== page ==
Yup, more beach-to-beach riding. And wow that Florida sun is strong! We keep lathering on the sun block (got to remember to put some on my nose tomorrow) and breathing a sigh of relief every time we get some extended shade.
But first, the day’s bike drama. This is my seventh Week-a-Year ride with the East Coast Greenway, and I’ve not had even one flat tire. Today, though, we were only 2, maybe 3 miles into the ride when I heard a loud boom. My bike struggled to move. Then it wouldn’t move at all. The tire was rubbing against the frame in spots.
Fortunately, this ride comes with a mechanic on speed dial. Alan the miracle worker showed up as soon as he finished fixing someone else’s bike. My problem was a broken spoke. On the rear wheel. And when a spoke breaks, the wheel no longer stays straight.
Off came the wheel. And the tire. And then the cassette (that’s the set of gears in the back).
Alan had to cut a spoke to fit, use his threader to add more threads to the spoke, insert it and then put the cassette back on, then the tire, then the wheel. It took an hour, but then I was back to riding.
Alan also warned me that this broken spoke could just be a fluke. But with more than 6,000 miles on this wheel, there’s also a chance that the spokes are getting tired. If another one goes … I may have to replace them all.
The sight of all this bike repair on the side of the road was all the excuse a pair of runners needed to stop. Turns out Eddie and Ray are retired professional ballroom dancers (and I do not mean the Sean Spicer level of dancing) who sold their business in Vero Beach and now live across the causeway in Port St. Lucie … on the greenway. They like it so much that when they moved, they stayed on the same street so they’d still be on the greenway. Yes, people like living next to trails!
Looking forward to your blog, Eddie. Will you be spelling out two or using the number 2 in your blog name?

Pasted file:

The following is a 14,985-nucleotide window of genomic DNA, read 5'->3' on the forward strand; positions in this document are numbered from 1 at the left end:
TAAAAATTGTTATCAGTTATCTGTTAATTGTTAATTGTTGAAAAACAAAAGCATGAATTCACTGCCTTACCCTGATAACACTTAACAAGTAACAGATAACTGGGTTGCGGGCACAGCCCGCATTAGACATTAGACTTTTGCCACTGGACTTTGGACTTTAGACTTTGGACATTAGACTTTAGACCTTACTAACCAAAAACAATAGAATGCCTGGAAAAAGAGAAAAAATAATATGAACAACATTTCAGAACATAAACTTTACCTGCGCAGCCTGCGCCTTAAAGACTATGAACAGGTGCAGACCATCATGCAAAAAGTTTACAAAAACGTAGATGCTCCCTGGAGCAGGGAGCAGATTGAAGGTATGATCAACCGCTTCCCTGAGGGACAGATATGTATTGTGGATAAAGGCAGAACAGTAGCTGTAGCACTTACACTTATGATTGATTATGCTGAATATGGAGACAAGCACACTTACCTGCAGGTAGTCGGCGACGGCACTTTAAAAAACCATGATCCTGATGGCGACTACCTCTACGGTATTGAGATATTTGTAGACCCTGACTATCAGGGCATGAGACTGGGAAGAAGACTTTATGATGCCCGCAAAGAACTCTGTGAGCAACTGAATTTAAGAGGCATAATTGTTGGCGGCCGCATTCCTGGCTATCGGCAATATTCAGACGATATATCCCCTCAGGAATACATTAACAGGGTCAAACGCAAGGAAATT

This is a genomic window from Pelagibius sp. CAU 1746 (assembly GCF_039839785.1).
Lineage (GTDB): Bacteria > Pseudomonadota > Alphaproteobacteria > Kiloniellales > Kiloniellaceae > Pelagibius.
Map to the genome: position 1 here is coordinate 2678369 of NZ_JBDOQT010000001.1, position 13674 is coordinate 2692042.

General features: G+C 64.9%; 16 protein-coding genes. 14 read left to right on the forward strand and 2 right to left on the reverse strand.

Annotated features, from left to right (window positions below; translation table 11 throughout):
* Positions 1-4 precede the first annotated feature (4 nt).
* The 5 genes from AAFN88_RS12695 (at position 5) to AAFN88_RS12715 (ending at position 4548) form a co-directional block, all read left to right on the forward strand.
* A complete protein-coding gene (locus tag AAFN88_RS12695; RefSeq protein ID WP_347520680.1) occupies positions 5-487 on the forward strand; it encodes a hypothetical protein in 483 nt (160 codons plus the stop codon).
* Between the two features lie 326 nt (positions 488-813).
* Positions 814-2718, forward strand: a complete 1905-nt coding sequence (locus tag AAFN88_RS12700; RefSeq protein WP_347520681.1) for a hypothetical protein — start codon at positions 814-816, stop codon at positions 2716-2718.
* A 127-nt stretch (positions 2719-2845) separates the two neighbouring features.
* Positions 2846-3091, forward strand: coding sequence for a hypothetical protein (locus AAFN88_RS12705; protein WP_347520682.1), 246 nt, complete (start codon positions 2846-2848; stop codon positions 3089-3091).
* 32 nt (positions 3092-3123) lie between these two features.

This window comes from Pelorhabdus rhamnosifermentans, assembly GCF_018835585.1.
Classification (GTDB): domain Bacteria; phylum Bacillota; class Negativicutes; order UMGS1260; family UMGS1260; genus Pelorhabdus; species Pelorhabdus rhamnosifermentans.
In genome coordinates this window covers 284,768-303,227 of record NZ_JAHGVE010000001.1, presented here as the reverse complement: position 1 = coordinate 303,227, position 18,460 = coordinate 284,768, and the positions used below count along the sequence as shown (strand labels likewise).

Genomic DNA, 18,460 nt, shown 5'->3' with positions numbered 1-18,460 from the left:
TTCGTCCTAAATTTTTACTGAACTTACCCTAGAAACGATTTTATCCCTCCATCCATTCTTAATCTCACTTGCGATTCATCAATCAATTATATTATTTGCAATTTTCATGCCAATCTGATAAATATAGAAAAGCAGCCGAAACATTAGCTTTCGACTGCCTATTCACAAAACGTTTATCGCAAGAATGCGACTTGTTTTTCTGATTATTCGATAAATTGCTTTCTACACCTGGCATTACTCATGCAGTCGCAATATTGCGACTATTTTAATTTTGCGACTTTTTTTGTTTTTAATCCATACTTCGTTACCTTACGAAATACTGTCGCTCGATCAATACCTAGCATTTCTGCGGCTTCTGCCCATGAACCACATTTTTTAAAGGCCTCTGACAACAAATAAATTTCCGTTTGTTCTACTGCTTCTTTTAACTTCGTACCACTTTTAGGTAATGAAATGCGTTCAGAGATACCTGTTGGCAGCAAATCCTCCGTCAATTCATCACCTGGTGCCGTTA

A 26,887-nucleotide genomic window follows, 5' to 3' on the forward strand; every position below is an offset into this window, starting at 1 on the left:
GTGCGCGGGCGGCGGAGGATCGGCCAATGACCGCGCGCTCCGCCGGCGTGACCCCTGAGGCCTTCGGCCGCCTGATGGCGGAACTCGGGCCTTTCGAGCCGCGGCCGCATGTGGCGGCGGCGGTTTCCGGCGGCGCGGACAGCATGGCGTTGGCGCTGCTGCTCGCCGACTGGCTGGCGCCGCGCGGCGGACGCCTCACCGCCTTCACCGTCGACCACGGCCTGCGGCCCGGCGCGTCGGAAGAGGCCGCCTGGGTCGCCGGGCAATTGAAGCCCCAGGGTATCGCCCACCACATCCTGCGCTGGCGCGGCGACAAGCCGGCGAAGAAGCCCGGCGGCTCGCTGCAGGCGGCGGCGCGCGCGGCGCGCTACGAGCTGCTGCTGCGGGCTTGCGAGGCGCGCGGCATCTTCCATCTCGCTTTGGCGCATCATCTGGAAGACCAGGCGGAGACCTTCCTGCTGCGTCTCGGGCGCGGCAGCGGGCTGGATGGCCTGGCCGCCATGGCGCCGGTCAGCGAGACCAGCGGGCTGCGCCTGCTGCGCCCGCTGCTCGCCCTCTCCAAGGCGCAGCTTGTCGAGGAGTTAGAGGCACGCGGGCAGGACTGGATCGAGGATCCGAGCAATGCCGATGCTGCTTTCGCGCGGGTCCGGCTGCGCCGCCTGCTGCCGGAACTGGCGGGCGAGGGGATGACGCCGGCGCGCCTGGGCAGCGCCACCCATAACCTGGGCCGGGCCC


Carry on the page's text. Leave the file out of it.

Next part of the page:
The hour of repairs meant we were also an hour behind in our plan to make it to Palm Beach, where a friend’s mom had invited us to lunch. And we were now the last among all the riders, so the “sweep” had to stay with us. Well, for a few miles, until we came across Alan dealing with … yet another bike repair. This one was just a flat tire. I think there were a lot of those today.
Bye, sweep. We passed a fruit stand. Oh that looked tempting. Especially after a salt-laden gas station breakfast of pizza slices and empanadas (the sort of thing you tell yourself is OK when the hotel doesn’t include breakfast.) Four grapefruits for $1. Ten oranges for $1 — too much to carry. I told myself we’ll stop at the next one. Sadly, there was no next one.
Instead we came across some Canadian cyclists taking a break at the northern end of the Seabranch Preserve State Park Trail. (Finally, some trail!) We chatted with a couple of them and explained the East Coast Greenway before pedaling off.
Maybe 10 miles later, when we’re on Jupiter Island, they come roaring by us in a line. I decide “why not” and we jump in at the end of the line, letting them block some of the wind and lessening the work for us. We hang with them for a few miles before I pedal past a couple of them, say au revoir and drop back. They’re impressed; heck, I’m impressed with myself. This, I decided was my “beast” moment of 2019 (beast moment of 2018 is here). It’s also why, I decide, that I didn’t notice Tiger Woods’ house on Jupiter Island (tip-off apparently is the putting green in the front yard). At least that’s my story, and I am sticking to it.
By this point, we are catching up to other members of our group. Still, it’s all about getting to Palm Beach. No breaks. We’re late, but we finally make it.We have a lovely time with Barbara, and we head out suitably refueled — thank you! Without you, we couldn’t have powered along at 15 mph (no powerful tailwind, alas) and made it to Delray Beach in just an hour and 15 minutes. Those brownies you sent us off with will fuel us tomorrow morning as well.
And thanks to her advice, we go further east, straight to the ocean rather than back to West Palm Beach and the East Coast Greenway route. So we see jawdropping mansion after jawdropping mansion (one that is oh-so-discretely for sale has a $29.5 million asking price, with property taxes of $215,000 a year) before we swing past Mar-a-Lago that boasts one of the biggest American flags I’ve ever seen, before rejoining the East Coast Greenway route. That’s after the jawdropping yachts moored in the Intracoastal Waterway. And the pair of Lamborghinis parked oh-so-casually on the street at the edge of the shopping district, only $250,000 or so a pop with not even enough room for golf clubs (or so my car-loving bike buddy tells me). And the homeless in the park in West Palm Beach.
Finally, after 71 miles, we are in Delray Beach. And thinking of the pizza we’d already picked out at Scuola Vecchia, ranked (at least according to this) the 97th best pizza in America. And getting there just before happy hour ends because why not? My tip: Get a pizza, but also get those meatball appetizers.
I also came away with a pizza recommendation for Key West.
Remember, it’s all about the food.